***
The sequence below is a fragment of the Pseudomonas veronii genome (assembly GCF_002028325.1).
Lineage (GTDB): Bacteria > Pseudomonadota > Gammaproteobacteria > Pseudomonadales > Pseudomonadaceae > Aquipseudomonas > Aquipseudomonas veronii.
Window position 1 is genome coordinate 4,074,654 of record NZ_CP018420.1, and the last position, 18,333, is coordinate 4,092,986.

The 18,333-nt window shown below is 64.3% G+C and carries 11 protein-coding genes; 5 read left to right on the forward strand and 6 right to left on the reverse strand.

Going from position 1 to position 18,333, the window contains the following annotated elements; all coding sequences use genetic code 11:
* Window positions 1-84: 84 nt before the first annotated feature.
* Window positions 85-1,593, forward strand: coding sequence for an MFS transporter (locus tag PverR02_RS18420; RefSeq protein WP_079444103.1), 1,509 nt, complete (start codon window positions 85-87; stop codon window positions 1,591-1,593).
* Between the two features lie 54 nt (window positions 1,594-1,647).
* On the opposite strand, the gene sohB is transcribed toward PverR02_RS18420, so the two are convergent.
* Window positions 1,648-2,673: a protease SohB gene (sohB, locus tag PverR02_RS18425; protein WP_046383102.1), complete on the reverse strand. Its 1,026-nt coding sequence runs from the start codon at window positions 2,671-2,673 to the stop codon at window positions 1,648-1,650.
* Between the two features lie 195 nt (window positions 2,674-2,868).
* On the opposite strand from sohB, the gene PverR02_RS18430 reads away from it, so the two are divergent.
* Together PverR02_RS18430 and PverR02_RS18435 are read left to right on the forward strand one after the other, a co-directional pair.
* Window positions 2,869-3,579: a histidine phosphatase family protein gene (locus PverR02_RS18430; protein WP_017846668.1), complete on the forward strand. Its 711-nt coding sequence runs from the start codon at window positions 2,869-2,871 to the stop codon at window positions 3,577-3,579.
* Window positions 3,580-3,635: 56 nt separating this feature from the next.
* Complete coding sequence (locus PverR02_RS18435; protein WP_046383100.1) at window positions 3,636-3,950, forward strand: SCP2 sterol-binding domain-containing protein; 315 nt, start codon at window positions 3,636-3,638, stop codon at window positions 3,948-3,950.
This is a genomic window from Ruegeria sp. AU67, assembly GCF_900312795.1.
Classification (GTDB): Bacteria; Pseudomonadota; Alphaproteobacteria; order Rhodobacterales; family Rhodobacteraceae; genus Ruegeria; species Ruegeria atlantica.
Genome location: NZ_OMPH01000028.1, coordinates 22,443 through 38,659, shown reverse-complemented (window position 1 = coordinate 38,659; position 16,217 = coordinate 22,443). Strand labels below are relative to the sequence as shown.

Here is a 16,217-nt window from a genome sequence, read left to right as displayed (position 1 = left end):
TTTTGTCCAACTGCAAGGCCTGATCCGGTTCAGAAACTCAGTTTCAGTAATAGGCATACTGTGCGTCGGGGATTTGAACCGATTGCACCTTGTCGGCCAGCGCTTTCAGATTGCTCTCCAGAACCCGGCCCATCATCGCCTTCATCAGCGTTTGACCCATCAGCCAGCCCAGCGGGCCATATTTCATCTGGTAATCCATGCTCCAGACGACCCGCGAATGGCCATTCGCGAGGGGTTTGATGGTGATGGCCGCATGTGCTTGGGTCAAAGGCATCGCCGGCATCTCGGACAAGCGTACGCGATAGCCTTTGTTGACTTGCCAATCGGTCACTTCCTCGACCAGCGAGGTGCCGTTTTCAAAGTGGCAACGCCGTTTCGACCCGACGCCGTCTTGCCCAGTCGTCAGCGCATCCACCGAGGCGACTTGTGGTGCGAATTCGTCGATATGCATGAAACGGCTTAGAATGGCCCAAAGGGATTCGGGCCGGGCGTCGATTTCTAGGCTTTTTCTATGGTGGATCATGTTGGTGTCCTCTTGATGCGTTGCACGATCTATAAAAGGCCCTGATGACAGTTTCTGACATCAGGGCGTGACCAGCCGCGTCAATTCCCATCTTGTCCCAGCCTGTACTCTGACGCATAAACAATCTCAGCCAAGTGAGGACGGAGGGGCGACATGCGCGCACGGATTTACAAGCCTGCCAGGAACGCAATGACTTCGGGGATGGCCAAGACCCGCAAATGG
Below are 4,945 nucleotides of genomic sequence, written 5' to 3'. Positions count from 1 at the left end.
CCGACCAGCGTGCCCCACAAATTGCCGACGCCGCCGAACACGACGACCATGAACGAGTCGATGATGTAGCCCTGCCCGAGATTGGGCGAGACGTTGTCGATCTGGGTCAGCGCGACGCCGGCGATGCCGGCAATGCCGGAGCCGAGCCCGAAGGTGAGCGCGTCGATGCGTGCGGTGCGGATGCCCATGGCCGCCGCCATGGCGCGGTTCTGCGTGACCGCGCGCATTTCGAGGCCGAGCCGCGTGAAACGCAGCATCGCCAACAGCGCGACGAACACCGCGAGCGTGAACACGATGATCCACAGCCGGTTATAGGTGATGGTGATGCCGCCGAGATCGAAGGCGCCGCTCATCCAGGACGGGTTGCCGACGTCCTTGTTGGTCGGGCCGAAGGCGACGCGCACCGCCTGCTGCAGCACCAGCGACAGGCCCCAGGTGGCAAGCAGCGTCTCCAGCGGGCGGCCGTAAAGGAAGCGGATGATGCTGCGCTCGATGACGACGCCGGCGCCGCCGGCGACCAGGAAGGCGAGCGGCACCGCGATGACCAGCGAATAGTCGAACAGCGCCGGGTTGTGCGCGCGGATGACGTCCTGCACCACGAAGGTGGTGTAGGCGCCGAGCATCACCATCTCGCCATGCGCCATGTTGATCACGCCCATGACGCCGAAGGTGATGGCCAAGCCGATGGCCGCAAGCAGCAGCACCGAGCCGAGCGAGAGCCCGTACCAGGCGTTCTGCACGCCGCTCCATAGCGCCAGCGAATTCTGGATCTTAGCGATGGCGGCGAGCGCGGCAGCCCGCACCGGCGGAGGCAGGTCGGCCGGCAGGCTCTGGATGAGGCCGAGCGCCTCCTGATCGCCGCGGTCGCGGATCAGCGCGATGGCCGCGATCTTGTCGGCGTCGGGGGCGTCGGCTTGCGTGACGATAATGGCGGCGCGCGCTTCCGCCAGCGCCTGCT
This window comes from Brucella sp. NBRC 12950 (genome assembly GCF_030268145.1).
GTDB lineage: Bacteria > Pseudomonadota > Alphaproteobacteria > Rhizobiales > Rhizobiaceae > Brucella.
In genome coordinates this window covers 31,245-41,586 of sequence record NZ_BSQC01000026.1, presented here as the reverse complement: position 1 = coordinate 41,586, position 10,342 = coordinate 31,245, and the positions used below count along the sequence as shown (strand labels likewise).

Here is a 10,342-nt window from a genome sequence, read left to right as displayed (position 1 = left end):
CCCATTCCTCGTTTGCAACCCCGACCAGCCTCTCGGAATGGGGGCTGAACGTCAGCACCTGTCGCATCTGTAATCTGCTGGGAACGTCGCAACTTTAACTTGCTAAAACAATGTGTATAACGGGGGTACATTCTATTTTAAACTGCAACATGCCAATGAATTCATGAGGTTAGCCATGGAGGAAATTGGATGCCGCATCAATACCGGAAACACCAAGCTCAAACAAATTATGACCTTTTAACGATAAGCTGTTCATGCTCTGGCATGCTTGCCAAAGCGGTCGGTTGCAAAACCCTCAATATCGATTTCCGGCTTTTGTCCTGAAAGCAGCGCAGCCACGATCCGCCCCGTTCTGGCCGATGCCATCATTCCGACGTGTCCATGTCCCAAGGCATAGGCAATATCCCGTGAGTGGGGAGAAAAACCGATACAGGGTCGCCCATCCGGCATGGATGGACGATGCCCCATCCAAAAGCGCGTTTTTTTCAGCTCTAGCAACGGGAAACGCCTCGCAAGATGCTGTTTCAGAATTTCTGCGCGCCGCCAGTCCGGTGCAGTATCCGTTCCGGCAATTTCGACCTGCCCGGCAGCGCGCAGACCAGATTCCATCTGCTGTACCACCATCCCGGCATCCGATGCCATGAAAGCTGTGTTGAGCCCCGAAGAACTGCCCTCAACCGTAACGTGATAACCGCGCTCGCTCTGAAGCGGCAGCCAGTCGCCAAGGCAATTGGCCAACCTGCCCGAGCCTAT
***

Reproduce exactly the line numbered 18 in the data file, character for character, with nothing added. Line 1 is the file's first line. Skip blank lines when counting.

Classification (GTDB): Bacteria; Pseudomonadota; Alphaproteobacteria; order Rhodobacterales; family Rhodobacteraceae; genus Ruegeria; species Ruegeria atlantica.